Other publishers, too, are producing multilingual titles. Orca, for instance, plans two Plains Cree/English picture books for May: a powwow story titled We Belong to the Drum/mistikwaskihk kitipêyimikonaw, written by Sandra Lamouche and illustrated by Azby Whitecalf, and a lullaby about the plants and animals of sacred Indigenous ancestral lands, Forever Our Home/kâkikê kîkinaw, by author-illustrator team Tonya Simpson and Carla Joseph.

“Language revitalization is such a huge topic in our communities,” Strachan says, and picture books seem a “natural storytelling medium” for that purpose. Though her first releases are for younger readers, she’s on the lookout for a “funny YA romance” with “elements of beauty and a celebration of our culture,” she says. “We’ve talked about our trauma for so long, and a lot of younger writers are looking to move past that. A big part of reconciliation for us is honoring who we are now, and that’s my cornerstone in the work I’m doing.”

Two-time Governor General’s Literature Award winner David A. Robertson, a member of the Norway House Cree Nation, recently launched an as-yet-unnamed children’s imprint at Tundra. Robertson had been speaking with his friend Cherie Dimaline, an author from the Historic Georgian Bay Métis Community, about starting an imprint, and when Dimaline stepped aside for projects like her YA novel Funeral Songs for Dying Girls (Tundra, Apr.), Robertson joined Tundra solo.

“Maybe I’ve overstepped in terms of my workload,” he says. But given his own successes, which include a forthcoming picture book with Anishinaabe illustrator Maya McKibbin, The Song That Called Them Home (Tundra, May), he wants to “open up doorways for other people to do well, too.” One priority: raising awareness of Indigenous-owned and -operated indie publishers like Theytus Books and Kegedonce Press.

Like others championing Indigenous identities in publishing and bookselling, Robertson hopes his appointment at Tundra serves as “a catalyst,” because “representation is still very low,” he says. “We may be a little bit better, but we still have a long way to go.”

His takeaways for the industry echo those of the editors and publishers who spoke with PW for this piece. Among their recommendations: Cultivate emerging writers who might not have access to conventional publishing channels or metro areas. Rethink dominant narratives of history and make room for Indigenous storytelling. Invest meaningful resources in the marketing of titles by Indigenous authors and train future professionals who right now lack the resources to begin or sustain careers—they’re the editors, designers, and agents who will one day promote Indigenous voices across publishing.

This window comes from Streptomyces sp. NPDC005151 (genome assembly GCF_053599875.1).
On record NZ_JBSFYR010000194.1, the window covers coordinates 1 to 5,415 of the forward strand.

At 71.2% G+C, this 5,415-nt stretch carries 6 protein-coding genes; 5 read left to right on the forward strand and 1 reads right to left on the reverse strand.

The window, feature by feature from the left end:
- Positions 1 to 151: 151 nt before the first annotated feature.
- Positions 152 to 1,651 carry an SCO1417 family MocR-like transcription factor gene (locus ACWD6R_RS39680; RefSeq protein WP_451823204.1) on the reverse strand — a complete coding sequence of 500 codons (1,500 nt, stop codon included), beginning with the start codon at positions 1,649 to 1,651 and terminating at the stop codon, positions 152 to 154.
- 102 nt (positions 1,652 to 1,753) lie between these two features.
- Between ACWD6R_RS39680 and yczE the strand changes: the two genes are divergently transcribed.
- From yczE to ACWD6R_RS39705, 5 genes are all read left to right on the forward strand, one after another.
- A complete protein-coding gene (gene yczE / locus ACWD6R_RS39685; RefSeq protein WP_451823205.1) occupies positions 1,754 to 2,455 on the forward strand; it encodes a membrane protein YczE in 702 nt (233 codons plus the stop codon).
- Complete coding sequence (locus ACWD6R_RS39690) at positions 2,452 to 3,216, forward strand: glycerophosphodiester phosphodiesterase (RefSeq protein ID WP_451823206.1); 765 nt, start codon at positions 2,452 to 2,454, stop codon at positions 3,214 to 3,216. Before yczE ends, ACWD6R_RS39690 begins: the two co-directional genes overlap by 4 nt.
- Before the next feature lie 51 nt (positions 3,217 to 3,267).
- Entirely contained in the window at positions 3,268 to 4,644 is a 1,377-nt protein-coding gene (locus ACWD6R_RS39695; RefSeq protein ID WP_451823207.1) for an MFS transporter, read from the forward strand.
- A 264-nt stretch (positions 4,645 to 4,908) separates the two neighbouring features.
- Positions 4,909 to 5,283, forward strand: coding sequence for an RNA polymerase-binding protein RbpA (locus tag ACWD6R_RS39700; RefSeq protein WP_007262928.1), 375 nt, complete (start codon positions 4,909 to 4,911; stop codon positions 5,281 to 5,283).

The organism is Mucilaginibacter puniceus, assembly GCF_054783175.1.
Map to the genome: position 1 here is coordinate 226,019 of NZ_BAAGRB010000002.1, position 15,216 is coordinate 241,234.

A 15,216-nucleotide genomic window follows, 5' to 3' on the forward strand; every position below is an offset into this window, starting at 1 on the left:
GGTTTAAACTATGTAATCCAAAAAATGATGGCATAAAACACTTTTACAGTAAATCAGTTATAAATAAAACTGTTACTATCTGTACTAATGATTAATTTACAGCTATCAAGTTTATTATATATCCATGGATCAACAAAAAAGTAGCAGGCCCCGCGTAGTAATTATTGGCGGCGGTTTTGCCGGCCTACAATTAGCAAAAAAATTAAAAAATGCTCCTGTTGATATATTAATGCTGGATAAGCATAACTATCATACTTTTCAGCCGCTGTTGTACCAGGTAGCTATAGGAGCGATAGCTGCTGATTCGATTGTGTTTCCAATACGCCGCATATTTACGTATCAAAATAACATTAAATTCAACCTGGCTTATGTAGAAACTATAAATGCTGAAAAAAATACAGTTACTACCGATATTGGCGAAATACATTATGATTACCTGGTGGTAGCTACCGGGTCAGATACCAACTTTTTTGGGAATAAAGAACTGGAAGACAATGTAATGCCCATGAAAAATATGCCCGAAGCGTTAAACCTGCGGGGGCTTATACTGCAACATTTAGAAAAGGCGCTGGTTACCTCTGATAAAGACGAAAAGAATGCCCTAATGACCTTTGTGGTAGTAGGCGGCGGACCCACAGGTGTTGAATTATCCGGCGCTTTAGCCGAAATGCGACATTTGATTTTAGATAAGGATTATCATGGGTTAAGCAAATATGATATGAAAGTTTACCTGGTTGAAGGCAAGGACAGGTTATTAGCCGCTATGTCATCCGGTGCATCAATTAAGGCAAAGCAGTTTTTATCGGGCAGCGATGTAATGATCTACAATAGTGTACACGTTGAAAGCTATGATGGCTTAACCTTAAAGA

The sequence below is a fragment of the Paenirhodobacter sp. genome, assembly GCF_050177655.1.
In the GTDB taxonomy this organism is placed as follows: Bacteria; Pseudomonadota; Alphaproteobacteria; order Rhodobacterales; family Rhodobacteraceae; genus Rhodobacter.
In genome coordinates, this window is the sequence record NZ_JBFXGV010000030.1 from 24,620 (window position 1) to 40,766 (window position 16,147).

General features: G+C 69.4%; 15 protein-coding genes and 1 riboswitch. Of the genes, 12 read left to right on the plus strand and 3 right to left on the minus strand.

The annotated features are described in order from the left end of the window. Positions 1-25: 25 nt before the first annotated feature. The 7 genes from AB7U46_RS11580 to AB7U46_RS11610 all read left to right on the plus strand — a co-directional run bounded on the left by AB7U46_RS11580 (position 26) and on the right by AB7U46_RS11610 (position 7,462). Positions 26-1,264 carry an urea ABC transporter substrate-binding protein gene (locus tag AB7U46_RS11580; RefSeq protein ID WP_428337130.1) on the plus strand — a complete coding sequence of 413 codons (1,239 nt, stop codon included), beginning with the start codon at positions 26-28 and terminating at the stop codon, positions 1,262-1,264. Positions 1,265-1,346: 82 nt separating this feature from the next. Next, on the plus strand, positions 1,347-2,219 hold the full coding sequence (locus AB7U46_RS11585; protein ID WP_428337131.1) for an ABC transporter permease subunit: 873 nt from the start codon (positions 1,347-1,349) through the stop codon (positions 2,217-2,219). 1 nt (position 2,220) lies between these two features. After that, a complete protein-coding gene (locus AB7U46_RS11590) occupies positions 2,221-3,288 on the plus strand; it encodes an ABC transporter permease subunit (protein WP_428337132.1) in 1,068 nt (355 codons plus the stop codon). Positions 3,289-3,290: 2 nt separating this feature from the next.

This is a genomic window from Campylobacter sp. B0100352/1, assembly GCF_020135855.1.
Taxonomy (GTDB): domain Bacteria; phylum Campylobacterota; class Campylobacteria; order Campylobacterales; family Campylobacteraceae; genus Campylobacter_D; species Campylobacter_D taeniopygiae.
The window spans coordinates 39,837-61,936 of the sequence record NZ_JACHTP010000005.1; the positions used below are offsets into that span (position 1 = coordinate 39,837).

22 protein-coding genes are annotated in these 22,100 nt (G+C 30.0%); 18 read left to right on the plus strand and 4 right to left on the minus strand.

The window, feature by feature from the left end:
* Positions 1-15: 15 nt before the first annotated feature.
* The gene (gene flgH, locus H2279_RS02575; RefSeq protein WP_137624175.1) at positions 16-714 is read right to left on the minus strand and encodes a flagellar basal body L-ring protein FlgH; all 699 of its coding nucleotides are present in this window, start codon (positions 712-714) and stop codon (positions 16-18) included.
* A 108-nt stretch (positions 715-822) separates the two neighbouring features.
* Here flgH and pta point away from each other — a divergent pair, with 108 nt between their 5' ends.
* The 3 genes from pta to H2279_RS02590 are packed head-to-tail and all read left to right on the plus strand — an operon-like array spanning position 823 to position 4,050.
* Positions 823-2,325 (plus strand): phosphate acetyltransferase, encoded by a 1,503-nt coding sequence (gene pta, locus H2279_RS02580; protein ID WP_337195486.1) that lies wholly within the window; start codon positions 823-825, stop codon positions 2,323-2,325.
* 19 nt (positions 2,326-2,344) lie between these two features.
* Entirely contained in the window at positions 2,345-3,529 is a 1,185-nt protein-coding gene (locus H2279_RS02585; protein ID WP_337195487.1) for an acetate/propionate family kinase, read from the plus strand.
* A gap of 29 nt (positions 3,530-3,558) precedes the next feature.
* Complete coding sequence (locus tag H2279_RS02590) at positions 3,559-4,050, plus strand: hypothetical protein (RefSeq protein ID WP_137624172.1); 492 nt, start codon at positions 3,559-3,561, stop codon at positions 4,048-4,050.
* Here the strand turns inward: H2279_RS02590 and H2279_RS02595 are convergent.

This feature is part of In Focus: PW’s series of deep dives into topics and themes essential to the publishing industry today.

Correction: An earlier version of this feature misstated the names of the creators of Walking Together (Annick).

Read more about Indigenous voices in publishing:

More Than Books: Indigenous Voices in Publishing
Readers find community and a wealth of perspectives at Indigenous-owned bookstores.

10 Essential Books for Teens by Indigenous Authors
Angeline Boulley, a Printz Award Winner for 'Firekeeper’s Daughter' and the author of the forthcoming 'Warrior Girl Unearthed,' recommends 10 must-read books by Indigenous authors for teens.

10 Books by Native Authors That Left Their Mark on Me
Poet and memoirist Sasha taqʷšəblu LaPointe recommends 10 books by Indigenous writers that influenced her.

10 Essential Works in American Indian History
Yale University historian Ned Blackhawk, author of 'The Rediscovery of America,' selects 10 must-read works of Native American history.

The Heart of the Story: PW Talks with Julie Flett
Flett discusses her next illustration project, 'Just Like Grandma' by Kim Rogers (Heartdrum, Jan.), preserving and sharing the Cree language, and the universal theme of the importance of elders.

Forthcoming Adult Books by Indigenous Authors: Indigenous Voices in Publishing
New releases include memoirs and works of investigative reporting—in some cases, both in one book—as well as fiction tinted with fantasy and horror.

Forthcoming Children's & YA Books by Indigenous Authors: Indigenous Voices in Publishing
These picture, middle grade, and YA books render real-life and fictional stories of adversity and adventure and celebrate a panoply of cultures.

Indigenous Authors Have More to Share Than Trauma Narratives
“There is a real possibility that a lot of our own literature is unwittingly perpetuating the narrative that tribal people are tragic,” writes Terria Smith, the director of California Indian Publishing at Heyday Books, “but there is much more to us than this.”

MacDowell's New Residency for Indigenous Authors
MacDowell and the Santa Fe–based Institute of American Indian Arts have launched a new fellowship program intended to make prestigious artists’ residencies accessible to Indigenous talent.

Little Free Library Launches Indigenous Library Program
The latest initiative from Little Free Library will provide book-sharing boxes for installation on tribal lands and in other Indigenous communities throughout the U.S. and in Canada.